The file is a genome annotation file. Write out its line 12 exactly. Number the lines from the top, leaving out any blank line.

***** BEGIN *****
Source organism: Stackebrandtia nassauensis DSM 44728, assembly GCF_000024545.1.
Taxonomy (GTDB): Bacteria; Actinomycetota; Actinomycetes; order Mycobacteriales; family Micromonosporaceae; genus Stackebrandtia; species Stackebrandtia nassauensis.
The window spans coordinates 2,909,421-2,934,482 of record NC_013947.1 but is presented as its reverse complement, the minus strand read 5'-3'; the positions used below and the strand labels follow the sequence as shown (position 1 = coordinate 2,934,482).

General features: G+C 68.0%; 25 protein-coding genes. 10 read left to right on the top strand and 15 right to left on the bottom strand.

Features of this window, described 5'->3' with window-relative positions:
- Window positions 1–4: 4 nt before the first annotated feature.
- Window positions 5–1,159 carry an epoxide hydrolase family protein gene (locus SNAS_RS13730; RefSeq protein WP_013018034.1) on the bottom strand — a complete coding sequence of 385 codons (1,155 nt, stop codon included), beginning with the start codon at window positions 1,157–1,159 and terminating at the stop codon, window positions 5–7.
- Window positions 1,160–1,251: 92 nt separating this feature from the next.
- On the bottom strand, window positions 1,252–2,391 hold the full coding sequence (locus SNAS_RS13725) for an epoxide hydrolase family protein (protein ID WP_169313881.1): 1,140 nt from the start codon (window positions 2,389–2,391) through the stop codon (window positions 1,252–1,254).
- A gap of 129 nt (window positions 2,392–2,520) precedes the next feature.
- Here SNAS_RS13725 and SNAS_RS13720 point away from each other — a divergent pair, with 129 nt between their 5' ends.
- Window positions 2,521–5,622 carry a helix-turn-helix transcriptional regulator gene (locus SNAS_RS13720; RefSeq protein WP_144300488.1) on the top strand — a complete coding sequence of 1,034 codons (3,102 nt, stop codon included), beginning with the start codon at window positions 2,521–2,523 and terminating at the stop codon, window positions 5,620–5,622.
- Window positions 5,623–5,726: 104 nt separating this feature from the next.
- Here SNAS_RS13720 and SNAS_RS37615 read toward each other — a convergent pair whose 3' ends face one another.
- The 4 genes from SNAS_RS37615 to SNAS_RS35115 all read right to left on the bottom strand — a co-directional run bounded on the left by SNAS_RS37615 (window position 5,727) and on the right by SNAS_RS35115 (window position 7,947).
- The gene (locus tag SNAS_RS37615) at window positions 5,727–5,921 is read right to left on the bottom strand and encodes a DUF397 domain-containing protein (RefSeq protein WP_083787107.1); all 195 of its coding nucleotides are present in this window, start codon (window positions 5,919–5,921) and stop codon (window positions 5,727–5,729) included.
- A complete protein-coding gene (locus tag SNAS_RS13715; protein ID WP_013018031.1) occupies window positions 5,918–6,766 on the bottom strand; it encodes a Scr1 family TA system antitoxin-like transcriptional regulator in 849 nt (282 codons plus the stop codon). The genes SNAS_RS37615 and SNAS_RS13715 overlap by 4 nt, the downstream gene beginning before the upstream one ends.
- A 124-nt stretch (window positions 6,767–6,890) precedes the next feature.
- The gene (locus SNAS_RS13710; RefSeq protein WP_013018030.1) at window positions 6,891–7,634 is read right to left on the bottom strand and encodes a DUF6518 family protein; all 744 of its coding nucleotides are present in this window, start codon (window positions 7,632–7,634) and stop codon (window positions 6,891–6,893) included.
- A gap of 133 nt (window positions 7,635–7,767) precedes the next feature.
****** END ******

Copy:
- Window positions 2,521–5,622 carry a helix-turn-helix transcriptional regulator gene (locus SNAS_RS13720; RefSeq protein WP_144300488.1) on the top strand — a complete coding sequence of 1,034 codons (3,102 nt, stop codon included), beginning with the start codon at window positions 2,521–2,523 and terminating at the stop codon, window positions 5,620–5,622.